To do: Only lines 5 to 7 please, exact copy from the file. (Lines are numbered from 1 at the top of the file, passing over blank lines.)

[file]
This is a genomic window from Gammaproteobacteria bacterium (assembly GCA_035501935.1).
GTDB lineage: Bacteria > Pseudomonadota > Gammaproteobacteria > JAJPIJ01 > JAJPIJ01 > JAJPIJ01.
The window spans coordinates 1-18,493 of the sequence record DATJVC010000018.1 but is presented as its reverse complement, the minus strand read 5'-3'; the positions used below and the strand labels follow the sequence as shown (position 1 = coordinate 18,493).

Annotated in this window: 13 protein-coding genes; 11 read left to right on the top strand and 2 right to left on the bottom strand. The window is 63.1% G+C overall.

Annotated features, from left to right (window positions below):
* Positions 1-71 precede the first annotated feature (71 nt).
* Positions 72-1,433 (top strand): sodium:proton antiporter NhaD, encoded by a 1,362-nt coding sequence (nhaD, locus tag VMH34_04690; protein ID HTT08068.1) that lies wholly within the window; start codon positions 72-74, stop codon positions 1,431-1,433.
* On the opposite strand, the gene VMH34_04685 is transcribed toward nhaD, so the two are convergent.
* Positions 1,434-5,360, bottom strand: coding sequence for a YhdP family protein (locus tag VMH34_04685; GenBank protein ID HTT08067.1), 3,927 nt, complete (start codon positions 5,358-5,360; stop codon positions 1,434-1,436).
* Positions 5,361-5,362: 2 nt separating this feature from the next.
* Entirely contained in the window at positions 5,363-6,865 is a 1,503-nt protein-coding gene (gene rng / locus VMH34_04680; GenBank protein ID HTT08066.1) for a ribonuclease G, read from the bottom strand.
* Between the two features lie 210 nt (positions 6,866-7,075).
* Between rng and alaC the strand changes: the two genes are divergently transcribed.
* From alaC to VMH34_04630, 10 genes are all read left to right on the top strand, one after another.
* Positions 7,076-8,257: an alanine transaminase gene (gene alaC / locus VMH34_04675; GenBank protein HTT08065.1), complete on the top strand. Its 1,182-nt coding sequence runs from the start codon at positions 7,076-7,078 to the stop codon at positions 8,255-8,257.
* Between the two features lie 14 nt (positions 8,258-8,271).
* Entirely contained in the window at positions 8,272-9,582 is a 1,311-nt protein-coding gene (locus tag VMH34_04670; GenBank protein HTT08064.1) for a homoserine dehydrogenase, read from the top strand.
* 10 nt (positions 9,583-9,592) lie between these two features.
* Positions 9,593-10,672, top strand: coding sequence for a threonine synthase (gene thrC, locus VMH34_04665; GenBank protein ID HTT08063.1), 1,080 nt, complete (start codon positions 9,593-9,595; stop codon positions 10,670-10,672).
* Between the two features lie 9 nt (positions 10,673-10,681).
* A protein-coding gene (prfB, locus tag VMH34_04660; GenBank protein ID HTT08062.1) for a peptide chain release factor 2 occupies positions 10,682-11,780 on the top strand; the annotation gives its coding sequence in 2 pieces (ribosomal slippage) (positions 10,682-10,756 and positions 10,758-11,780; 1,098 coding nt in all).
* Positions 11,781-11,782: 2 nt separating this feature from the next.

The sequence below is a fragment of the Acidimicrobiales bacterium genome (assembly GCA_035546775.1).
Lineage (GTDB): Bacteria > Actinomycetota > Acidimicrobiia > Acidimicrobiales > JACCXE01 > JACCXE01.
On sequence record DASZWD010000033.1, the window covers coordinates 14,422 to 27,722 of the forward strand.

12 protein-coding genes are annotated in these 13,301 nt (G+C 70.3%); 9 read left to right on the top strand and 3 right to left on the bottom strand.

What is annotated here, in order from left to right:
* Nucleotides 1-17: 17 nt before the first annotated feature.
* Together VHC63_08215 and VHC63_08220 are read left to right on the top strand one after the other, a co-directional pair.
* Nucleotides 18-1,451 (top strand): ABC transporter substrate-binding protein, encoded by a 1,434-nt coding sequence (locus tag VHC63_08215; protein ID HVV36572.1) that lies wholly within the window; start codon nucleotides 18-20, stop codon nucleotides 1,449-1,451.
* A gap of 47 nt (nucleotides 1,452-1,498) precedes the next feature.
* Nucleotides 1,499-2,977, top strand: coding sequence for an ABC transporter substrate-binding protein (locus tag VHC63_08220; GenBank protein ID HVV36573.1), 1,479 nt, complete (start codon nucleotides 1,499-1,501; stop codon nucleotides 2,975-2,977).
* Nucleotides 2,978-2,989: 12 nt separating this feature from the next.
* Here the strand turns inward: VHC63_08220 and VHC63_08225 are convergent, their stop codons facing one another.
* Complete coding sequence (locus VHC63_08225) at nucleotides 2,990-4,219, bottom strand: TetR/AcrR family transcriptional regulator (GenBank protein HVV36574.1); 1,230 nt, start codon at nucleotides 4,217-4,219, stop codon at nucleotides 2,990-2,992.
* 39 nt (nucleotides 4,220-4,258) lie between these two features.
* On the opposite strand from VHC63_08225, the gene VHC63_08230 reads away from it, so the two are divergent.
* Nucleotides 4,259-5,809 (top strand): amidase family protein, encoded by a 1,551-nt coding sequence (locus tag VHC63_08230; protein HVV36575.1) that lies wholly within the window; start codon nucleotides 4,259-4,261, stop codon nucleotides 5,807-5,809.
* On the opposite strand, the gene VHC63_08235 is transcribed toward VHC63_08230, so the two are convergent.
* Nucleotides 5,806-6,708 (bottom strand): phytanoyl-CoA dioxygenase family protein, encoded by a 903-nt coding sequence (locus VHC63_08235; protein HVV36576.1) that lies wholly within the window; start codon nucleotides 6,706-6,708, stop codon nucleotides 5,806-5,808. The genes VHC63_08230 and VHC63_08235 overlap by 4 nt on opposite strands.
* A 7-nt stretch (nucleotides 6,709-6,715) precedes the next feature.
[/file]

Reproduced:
Annotated features, from left to right (window positions below):
* Positions 1-71 precede the first annotated feature (71 nt).
* Positions 72-1,433 (top strand): sodium:proton antiporter NhaD, encoded by a 1,362-nt coding sequence (nhaD, locus tag VMH34_04690; protein ID HTT08068.1) that lies wholly within the window; start codon positions 72-74, stop codon positions 1,431-1,433.